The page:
The Marathon Trilogy is a series of three science fiction First-Person Shooter computer games from Bungie Software originally released for the Apple Macintosh and subsequently ported to other platforms.
The first game, Marathon (1994), was followed by two sequels: Marathon 2: Durandal (1995) and Marathon Infinity (1996). Marathon 2 was also released for Windows 95. You can also download all three games via H.B.O.'s download page. Please be aware that the link doesn't provide the serial numbers needed for the game to run on.
Games in the series
Marathon was released for the Apple Macintosh and was one of the earliest first-person shooters to appear on the Macintosh. Unlike some other similar games of that era (for example, id Software's DOOM) Marathon and its sequels, Marathon 2: Durandal and Marathon Infinity were notable for their intricate plots.
Set in the year 2794 A.D., the game placed the player as a cyborg Security Officer aboard the human starship UESC (Unified Earth Space Council) Marathon, orbiting the colony on the planet Tau Ceti IV. Throughout the game, the player attempts to defend the ship and its inhabitants from a race of alien slavers called the Pfhor. As he fights against the invaders, he witnesses the three shipboard AIs' interactions, and discovers that all is not as it seems aboard the Marathon.
Marathon 2: Durandal
Marathon 2: Durandal was the sequel to Marathon. In addition to being released for the Apple Macintosh, a Windows 95 version was also released.
Marathon 2 begins 17 years after the first game ends, as the player's ship arrives at the ruined S'pht homeworld Lh'owon. Durandal sends the player and an army of ex-colonists to search the ruins of Lh'owon for information which would give Durandal an advantage against the Pfhor, who are planning a new assault on humanity. Among the new characters in this adventure are Durandal's evil counterpart Tycho, a Lh'owon-native species known as F'lickta, an ancient and mysterious race of advanced aliens called the Jjaro, and the long-lost S'pht'Kr clan.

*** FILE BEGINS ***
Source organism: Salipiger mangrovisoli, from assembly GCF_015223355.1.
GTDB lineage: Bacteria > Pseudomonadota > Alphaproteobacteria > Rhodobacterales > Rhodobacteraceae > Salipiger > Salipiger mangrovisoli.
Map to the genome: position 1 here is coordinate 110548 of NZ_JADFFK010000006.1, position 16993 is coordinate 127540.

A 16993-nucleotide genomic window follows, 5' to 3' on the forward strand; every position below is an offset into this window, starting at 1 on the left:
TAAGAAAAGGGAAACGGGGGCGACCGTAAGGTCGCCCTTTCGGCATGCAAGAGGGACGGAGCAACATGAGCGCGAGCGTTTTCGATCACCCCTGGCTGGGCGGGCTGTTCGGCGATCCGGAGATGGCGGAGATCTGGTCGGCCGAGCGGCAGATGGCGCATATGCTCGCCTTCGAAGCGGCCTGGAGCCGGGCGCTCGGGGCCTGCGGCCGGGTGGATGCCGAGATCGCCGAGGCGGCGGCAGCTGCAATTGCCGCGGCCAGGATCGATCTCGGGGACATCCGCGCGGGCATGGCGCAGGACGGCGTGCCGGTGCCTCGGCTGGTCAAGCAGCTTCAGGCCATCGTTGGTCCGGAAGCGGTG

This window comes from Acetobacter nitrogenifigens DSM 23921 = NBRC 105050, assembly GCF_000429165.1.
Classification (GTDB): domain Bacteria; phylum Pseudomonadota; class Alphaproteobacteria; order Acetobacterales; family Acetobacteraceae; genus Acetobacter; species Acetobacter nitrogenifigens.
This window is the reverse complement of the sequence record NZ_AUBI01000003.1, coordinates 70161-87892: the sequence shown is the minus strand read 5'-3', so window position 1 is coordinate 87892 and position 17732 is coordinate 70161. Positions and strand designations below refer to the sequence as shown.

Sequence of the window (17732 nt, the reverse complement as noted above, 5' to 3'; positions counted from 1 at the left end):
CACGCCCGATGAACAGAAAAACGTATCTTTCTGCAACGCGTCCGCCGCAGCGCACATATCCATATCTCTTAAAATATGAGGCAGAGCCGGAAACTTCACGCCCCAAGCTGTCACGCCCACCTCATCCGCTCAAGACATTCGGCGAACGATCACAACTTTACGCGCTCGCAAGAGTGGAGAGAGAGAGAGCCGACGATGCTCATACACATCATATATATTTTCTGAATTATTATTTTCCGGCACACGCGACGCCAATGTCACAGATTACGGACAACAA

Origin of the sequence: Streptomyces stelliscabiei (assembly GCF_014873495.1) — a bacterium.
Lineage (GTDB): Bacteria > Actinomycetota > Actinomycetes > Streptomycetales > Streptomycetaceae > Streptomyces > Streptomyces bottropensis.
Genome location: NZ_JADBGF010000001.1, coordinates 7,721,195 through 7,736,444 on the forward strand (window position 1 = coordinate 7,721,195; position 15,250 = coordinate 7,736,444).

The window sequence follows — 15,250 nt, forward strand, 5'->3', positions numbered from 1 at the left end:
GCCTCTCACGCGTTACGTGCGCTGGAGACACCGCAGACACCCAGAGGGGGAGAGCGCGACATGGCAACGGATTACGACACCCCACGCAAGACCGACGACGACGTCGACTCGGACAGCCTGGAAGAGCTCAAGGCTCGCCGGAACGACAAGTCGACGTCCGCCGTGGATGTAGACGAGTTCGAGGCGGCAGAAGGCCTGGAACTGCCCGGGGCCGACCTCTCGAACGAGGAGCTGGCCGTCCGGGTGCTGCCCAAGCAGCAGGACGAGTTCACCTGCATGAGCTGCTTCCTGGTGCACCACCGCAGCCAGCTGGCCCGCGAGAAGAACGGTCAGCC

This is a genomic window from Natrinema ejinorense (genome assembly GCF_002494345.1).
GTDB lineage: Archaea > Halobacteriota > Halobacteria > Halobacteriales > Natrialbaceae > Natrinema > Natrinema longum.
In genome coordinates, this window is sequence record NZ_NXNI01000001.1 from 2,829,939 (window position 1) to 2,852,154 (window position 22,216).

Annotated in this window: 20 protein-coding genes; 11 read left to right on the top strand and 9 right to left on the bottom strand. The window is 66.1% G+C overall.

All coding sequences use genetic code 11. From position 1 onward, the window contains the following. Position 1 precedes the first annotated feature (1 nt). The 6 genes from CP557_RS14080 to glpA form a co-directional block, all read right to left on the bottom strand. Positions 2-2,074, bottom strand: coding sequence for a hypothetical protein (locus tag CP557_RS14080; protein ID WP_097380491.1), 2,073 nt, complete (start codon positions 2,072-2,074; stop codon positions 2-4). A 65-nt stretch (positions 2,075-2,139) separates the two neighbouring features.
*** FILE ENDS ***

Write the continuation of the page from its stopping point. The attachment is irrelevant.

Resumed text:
The game engine itself underwent several changes from its first incarnation. Although most of these changes were "under-the-hood", a few were visible to the user. The Marathon 2 engine offered preformance gains on some machines, in addition to support for higher resolutions, higher color depths, and better quality sound. The enhanced engine also allowed the loading of maps from external files, allowing for users to (later) create and play their own maps.
On August 1st, 2007, Marathon 2: Durandal was released on Xbox Live Arcade by Freeverse. Multiplayer gameplay modes include Co-Op, King of the Hill, Kill the Man with the Ball, Tag, and an all new Survival.